The Criterion Collection's latest release, Chuingking Express (Chung Hing Sam Lam, 1994), is the first film the label has released on Blu-Ray as well as DVD. Moreover, it's a film that has long deserved the Criterion treatment. Released under Miramax's label Rolling Thunder a few years ago, Chungking Express was lost among the slew of ostensible Asian genre films promoted by Quentin Tarantino. Little about the previous edition indicated that the film is actually one of the best romances of the last twenty years; indeed, Tarantino's face on the cover probably implied the exact opposite to everyone but the more savvy cinephiles.
What Chungking Express is is a brilliant, freewheeling experiment by Hong Kong autuer Wong Kar-Wai. His film is as crowded as Hong Kong itself, with an often hectic, tightly shot mise-en-scene that compresses as much into the frame as his narrative does into the film. But despite, or perhaps thanks to, the hand-held cameras and the intentionally choppy motion, the film stands as a testament to the compositional skills of Kar-Wai, who was just breaking out on the international scene. Chungking Express is a perfect mesh of styles and genres, with a beautiful visual palette drawn from real-world Hong Kong. Neon and florescent lights provide a soft, colorful layer to the often fast-paced camerawork and plot.
"Plot" here is used somewhat loosely. The film is something like two short films pushed together, but neither would be quite the same without the other. What results isn't quite a plot you could graph as a single line, but neither is it one which would necessarily require two separate graphs. The first is of a lovesick cop, No. 223 (Takeshi Kaneshiro), who has been spurned by his ex-girlfriend May, who loved pineapples. Every day, Cop 223 buys a can of pineapples which expires on his birthday, May 1. If May doesn't return to him by then, he has resolved to move on.
Meanwhile, a gangster woman in a blonde wig (Brigitte Lin) has also received canned food of some import: sardines with the same expiration date, meaning she will be killed on that day. In the Chungking Mansion, a shopping center in Hong Kong where she is arranging her drug trafficking (of which the cop remains ignorant for the entire film), she and Cop 223 almost run into each other. 223's voice-over tells us that in exactly 55 hours, they will meet again.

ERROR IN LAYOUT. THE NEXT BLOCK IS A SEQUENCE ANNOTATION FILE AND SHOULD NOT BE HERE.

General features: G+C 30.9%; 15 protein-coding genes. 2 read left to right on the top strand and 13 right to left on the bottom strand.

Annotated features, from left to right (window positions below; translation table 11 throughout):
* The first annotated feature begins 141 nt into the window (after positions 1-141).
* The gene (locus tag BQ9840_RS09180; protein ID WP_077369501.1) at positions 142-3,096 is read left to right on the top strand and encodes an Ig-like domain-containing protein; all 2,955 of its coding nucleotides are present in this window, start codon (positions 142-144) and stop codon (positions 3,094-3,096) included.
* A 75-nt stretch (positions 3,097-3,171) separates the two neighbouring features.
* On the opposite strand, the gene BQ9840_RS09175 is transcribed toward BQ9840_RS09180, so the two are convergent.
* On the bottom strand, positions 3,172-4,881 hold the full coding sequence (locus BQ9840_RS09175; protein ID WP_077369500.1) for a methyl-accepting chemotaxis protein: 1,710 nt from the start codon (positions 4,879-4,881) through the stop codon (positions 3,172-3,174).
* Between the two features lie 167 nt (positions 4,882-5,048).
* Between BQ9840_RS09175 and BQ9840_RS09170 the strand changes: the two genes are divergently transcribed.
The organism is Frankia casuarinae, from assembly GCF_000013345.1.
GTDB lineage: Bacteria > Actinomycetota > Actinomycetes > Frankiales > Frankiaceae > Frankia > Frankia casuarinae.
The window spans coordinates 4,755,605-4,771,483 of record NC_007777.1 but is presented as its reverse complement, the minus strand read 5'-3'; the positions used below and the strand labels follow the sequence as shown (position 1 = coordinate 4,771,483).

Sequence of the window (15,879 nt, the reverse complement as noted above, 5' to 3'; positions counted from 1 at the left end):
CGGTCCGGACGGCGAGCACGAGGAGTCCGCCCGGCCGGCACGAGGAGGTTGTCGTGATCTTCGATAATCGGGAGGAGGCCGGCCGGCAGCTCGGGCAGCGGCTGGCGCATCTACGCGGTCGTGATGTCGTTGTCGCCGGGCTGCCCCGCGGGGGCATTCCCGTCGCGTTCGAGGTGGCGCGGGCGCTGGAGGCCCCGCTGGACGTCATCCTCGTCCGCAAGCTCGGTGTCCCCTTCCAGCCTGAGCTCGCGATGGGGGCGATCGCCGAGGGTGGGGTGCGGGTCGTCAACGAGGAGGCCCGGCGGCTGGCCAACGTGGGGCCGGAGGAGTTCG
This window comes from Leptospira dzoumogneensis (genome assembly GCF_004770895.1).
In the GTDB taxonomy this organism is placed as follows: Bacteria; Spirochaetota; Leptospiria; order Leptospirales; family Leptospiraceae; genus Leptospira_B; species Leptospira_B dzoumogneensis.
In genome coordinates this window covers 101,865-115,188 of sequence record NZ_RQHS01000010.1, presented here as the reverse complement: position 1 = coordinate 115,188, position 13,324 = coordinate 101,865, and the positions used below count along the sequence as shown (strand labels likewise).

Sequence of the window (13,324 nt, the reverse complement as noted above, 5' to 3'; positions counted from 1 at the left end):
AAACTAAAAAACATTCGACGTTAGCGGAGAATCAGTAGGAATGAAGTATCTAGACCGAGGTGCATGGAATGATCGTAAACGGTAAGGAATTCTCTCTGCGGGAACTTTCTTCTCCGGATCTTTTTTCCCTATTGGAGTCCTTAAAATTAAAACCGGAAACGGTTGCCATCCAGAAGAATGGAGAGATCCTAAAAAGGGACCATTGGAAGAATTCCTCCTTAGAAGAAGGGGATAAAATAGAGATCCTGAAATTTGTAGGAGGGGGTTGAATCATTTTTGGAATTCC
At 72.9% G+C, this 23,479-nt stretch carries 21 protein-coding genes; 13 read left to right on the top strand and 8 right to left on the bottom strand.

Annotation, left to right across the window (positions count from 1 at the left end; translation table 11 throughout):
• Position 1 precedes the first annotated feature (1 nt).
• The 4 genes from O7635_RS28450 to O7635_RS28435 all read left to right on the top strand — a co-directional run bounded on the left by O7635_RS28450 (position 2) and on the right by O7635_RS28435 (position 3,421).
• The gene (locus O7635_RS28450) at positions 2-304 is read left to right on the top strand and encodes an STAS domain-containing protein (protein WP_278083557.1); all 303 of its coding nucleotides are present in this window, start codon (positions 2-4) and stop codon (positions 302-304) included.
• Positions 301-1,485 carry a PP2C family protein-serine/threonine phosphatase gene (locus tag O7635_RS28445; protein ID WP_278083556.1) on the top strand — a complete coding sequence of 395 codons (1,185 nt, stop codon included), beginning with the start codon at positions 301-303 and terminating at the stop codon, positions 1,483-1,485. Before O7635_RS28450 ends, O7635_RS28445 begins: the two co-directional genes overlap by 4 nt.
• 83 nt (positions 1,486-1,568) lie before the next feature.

We follow both of their stories, and they finally meet in a night club two nights later with both of them at the end of their respective ropes. The lady in the blonde wig had not recovered the drugs with which her couriers absconded and it is the eve of 223's birthday, without any word from May. The two find some sort of connection in their deadline-induced misery, but it may not be the love 223 was looking for.
The issue of deadlines is an interesting one. Not only is Kar-Wai exploring the ways in which humans relate themselves and others to time, but he's also expressing a specifc anxiety of the people of Hong Kong in the mid-nineties. With only three years left on Britain's 100-year lease on the city, time seemed to be ticking down for all the citizens of the metropolis. The danger was that everything had an expiration date, canned food, freedom, even love. Not coincidentally, the password for 223's answering service in the film is "love you for 10,000 years."
But it is after the chance meeting of 223 and the woman in the bar that the film switches gears to its second story, transferring the focus to another cop, No. 663 (Tony Leung Chiu-Wai), and Faye (Chinese pop star Faye Wong) through one of the film's centerpieces, the Midnight Express Indian Fast Food stop. 663, like 223, is also left lovesick, as his stewardess girlfriend literally flies the coop. She drops off a letter an the keys to his apartment at the midnight Express with cashier Faye, who is already enamored with 663. Instead of giving the keys to the cop, she keeps them, sneaking into his place when he is gone to rearrange and clean up.
It is a peculiar sign of devotion, like 223's obsessive pineapple purchases, which only endear us to Faye's oddball character. She manages to avoid getting caught because Cop 663 is so lost in his troubles that he fails to notice the ways his apartment changes when he's away. In one of the more amusing scenes, Faye, at this point desperate to be noticed, switches the labels on the cop's canned food and leaves behind a giant Garfield stuffed animal which he fails to observe. Theirs is one of those romances which can only happen in film, in which very few lines of dialogue are exchanged but it works anyway.
An unexpected hit that was written and filmed on the fly while Kar-Wai was in post-production on another film, Chungking Express stops short of being haphazard and rather emphasizes the constant movement of (youthful) life in Hong Kong. The hastiness and lack of preparation with which the film was made imbues it with a sense of free-spirited wandering that suits its subject matter. As critic Amy Taubin says in the new DVD's booklet, "It seems like the film itself is looking for love" when it abandons one story for the other.
Features: The new disc features a beautiful new transfer that does justice to the film's rich photography, as well as an informative commentary track by critic Tony Rayns. Rayns knows both Kar-Wai and cinematographer Chris Doyle on a personal basis, and his knowledge of the ins and outs of Chungking Express and Kar-Wai's ouevre in general is impressive. The disc's other special features are minimal, with a short interview with Kar-Wai and Doyle taken from British television, and the original U.S. trailer for the film, which exhibits Miramax's confused marketing campaign. The special features may be skimpy, but the Criterion Collection disc is worth owning for the beautiful new transfer alone.